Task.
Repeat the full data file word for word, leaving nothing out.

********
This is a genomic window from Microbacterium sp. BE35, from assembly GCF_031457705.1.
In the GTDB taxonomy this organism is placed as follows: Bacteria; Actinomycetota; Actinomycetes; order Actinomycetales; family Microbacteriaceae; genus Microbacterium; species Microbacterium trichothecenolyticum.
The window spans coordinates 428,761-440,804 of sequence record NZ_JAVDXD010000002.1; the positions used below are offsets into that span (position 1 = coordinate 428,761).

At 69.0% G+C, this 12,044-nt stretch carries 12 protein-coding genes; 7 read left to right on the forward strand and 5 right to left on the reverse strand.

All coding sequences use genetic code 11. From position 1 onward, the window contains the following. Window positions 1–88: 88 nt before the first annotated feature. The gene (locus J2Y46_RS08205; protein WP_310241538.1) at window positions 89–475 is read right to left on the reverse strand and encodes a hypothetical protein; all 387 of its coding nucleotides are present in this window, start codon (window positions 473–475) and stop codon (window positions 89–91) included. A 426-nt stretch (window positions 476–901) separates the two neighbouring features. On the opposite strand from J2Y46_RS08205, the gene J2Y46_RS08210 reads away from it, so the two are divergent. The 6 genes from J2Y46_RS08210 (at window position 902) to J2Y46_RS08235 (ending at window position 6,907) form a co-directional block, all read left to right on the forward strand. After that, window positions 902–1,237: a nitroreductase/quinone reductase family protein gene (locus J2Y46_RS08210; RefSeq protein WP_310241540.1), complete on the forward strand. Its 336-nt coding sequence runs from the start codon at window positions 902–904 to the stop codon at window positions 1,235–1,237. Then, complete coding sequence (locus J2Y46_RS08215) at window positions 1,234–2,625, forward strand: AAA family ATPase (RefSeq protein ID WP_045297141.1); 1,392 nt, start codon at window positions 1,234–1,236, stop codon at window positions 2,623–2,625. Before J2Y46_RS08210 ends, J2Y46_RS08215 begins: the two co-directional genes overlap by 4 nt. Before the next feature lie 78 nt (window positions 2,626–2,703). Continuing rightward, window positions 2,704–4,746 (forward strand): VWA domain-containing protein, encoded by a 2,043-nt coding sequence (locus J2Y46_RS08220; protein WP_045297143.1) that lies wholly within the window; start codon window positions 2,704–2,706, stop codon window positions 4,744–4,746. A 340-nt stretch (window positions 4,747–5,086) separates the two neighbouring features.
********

This is a genomic window from Microbacterium sp. BE35, from assembly GCF_031457705.1.
In the GTDB taxonomy this organism is placed as follows: Bacteria; Actinomycetota; Actinomycetes; order Actinomycetales; family Microbacteriaceae; genus Microbacterium; species Microbacterium trichothecenolyticum.
The window spans coordinates 428,761-440,804 of sequence record NZ_JAVDXD010000002.1; the positions used below are offsets into that span (position 1 = coordinate 428,761).

At 69.0% G+C, this 12,044-nt stretch carries 12 protein-coding genes; 7 read left to right on the forward strand and 5 right to left on the reverse strand.

All coding sequences use genetic code 11. From position 1 onward, the window contains the following. Window positions 1–88: 88 nt before the first annotated feature. The gene (locus J2Y46_RS08205; protein WP_310241538.1) at window positions 89–475 is read right to left on the reverse strand and encodes a hypothetical protein; all 387 of its coding nucleotides are present in this window, start codon (window positions 473–475) and stop codon (window positions 89–91) included. A 426-nt stretch (window positions 476–901) separates the two neighbouring features. On the opposite strand from J2Y46_RS08205, the gene J2Y46_RS08210 reads away from it, so the two are divergent. The 6 genes from J2Y46_RS08210 (at window position 902) to J2Y46_RS08235 (ending at window position 6,907) form a co-directional block, all read left to right on the forward strand. After that, window positions 902–1,237: a nitroreductase/quinone reductase family protein gene (locus J2Y46_RS08210; RefSeq protein WP_310241540.1), complete on the forward strand. Its 336-nt coding sequence runs from the start codon at window positions 902–904 to the stop codon at window positions 1,235–1,237. Then, complete coding sequence (locus J2Y46_RS08215) at window positions 1,234–2,625, forward strand: AAA family ATPase (RefSeq protein ID WP_045297141.1); 1,392 nt, start codon at window positions 1,234–1,236, stop codon at window positions 2,623–2,625. Before J2Y46_RS08210 ends, J2Y46_RS08215 begins: the two co-directional genes overlap by 4 nt. Before the next feature lie 78 nt (window positions 2,626–2,703). Continuing rightward, window positions 2,704–4,746 (forward strand): VWA domain-containing protein, encoded by a 2,043-nt coding sequence (locus J2Y46_RS08220; protein WP_045297143.1) that lies wholly within the window; start codon window positions 2,704–2,706, stop codon window positions 4,744–4,746. A 340-nt stretch (window positions 4,747–5,086) separates the two neighbouring features.